Authonomy's Release Plans
Anyone else get that email from Authonomy.com this morning? Well, here's what they want you to see, clipped right from the site:
My stance on Autonomy is the same as it was three years ago when I first came across it: not my cup of tea. The quid pro quo of 'you give me a good review and I'll return the favor' seemed highly incestuous and shady. My understanding is they've since made some changes to their ranking and voting system to discourage that, but the whole idea of the site being a networking game as opposed to a writing game still doesn't sit right with me. For those readers who are coming in fresh, the site works as follows: you submit your manuscript, and then through a system of ranking and shelving, attempt to get your manuscript into the Top 5. If you do that, then an editor from HarperCollins will read your work, however, there's absolutely no promises of publication beyond that.
That's more or less the main complaint with Authonomy: the ratio to how many people get read by these editors compared to how many get deals is heavily slanted.
Then there's this, which is also taken right from the site:
These books will be hand-picked by Scott and the Authonomy Editorial Board, worked on by HarperCollins’ finest publishing teams, and published as HarperCollins digital originals across all possible devices. The bestselling books will go on to have print editions. Most importantly, all of the titles will have been discovered on the authonomy.com website.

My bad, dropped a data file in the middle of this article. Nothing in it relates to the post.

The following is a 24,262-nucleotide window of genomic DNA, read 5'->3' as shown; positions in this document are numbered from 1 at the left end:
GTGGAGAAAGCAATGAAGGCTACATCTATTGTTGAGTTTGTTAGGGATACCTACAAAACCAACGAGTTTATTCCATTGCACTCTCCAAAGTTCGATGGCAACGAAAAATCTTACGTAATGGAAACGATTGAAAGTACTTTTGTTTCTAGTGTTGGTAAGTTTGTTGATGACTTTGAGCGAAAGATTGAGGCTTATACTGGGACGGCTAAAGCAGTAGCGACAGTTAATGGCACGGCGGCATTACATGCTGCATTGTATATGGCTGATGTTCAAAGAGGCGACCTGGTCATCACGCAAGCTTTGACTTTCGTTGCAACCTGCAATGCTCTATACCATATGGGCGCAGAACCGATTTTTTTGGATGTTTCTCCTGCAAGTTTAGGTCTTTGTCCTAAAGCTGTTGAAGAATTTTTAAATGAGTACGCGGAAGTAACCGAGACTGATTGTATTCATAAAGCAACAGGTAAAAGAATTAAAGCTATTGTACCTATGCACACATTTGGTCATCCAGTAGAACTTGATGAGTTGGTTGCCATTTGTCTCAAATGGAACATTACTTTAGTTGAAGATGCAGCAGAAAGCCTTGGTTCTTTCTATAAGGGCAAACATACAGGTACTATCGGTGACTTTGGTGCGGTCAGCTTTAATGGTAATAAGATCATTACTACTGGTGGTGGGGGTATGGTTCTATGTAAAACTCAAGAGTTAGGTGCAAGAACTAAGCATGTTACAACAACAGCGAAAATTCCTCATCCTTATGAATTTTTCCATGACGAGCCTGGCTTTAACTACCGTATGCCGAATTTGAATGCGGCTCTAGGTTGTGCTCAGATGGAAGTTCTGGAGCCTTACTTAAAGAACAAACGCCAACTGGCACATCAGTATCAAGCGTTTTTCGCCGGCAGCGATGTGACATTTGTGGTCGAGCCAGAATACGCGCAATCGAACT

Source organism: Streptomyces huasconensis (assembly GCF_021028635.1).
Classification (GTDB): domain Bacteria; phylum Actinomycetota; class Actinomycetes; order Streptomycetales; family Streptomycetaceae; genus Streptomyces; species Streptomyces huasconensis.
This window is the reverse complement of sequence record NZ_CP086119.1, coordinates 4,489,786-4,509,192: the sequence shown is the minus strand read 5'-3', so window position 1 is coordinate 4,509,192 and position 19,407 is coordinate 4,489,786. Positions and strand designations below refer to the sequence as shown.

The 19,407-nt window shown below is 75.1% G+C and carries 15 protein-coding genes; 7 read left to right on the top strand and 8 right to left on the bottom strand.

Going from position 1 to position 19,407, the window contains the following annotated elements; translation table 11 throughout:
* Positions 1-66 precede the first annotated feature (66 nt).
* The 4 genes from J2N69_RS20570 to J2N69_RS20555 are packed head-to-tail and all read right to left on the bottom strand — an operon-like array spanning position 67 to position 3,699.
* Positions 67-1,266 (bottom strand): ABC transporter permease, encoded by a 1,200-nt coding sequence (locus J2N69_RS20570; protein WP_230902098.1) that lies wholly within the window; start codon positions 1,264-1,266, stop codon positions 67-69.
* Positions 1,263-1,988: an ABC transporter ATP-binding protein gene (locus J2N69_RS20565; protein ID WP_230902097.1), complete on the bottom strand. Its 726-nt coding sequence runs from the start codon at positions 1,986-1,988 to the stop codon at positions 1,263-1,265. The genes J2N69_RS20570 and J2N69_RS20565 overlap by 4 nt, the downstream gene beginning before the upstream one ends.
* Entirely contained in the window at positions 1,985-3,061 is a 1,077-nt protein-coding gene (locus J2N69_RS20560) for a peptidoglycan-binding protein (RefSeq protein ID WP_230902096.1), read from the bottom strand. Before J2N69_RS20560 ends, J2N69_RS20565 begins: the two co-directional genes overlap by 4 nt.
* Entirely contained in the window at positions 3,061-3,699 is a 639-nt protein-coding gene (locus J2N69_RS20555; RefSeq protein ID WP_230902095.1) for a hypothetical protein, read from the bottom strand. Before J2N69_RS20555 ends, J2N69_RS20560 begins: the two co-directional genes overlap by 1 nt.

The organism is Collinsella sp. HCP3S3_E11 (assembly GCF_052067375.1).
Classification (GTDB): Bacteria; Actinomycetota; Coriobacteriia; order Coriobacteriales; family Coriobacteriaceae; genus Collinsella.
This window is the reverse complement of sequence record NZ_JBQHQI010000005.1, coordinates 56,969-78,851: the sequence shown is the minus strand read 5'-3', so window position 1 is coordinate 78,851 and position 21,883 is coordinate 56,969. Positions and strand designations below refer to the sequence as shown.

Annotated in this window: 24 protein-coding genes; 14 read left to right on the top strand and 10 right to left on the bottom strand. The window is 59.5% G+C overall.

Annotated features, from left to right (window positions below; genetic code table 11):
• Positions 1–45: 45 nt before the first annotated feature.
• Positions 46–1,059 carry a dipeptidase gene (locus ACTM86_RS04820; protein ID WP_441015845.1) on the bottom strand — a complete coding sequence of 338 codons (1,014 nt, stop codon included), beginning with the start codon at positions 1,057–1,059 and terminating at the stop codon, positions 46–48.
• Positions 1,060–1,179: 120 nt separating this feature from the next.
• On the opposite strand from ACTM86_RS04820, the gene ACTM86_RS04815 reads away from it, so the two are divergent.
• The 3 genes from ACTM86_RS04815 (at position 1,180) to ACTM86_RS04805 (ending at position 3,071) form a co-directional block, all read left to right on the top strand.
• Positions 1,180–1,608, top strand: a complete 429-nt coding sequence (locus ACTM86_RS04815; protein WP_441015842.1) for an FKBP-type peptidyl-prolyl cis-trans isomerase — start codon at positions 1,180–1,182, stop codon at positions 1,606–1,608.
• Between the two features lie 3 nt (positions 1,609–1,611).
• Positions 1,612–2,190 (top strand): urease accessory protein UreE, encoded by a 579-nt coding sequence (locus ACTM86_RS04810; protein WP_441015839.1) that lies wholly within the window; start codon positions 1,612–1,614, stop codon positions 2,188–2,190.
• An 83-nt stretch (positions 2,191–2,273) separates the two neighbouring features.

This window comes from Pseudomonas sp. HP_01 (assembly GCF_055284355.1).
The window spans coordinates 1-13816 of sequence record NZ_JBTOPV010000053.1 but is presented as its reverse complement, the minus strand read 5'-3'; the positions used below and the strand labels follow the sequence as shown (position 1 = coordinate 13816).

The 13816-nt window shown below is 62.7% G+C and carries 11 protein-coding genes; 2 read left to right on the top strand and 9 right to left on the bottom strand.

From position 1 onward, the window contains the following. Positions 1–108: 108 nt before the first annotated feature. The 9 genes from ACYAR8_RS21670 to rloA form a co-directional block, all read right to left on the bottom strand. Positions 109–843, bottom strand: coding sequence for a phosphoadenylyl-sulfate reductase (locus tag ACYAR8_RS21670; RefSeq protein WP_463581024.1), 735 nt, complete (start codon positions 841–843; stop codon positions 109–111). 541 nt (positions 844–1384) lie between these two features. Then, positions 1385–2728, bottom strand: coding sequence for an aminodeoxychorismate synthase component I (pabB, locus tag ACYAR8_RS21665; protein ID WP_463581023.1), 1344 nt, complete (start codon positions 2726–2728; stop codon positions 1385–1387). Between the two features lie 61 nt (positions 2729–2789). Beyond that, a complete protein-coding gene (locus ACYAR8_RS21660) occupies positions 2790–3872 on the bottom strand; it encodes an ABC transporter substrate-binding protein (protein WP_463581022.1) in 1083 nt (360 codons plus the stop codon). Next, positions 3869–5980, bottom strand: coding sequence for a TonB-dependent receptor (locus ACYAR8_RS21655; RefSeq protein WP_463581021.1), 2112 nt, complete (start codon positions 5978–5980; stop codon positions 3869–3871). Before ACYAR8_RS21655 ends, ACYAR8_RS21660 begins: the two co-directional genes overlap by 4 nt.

So after all that work these authors are only getting digital versions put out? Yes, granted, they're going to get HarperCollins caliber editing and cover design, but an eReader-only release seems to show little faith in these authors. Let's also not forget that HarperCollins is going to be getting a royalty cut when there are plenty of authors uploading their manuscripts to Amazon on their own.
I have to hand it to Lark and White (the authors): they must be extremely good at marketing themselves to make it into the Top 5, and they must have some talented people working for them considering HarperCollins is going to publish them. But to be offered this digital-only deal seems like a waste when you consider the Amanda Hocking route and how she did everything on her own. Hindsight is 20/20, I know, but with no advance money and no print edition (unless their eVersions sell well), I wonder if Lark and White will kick themselves for not taking their books the traditional route.
Authonomy/HarperCollins needs to start treating their contracted writers like real authors: that means giving them an advance, a print run, and a full marketing push. These writers have already run one gauntlet to get to the editors desk. Why make them run another one?
What do we think LitReactors: does Authonomy need to start offering better deals or would you be happy with this eReader only contract?
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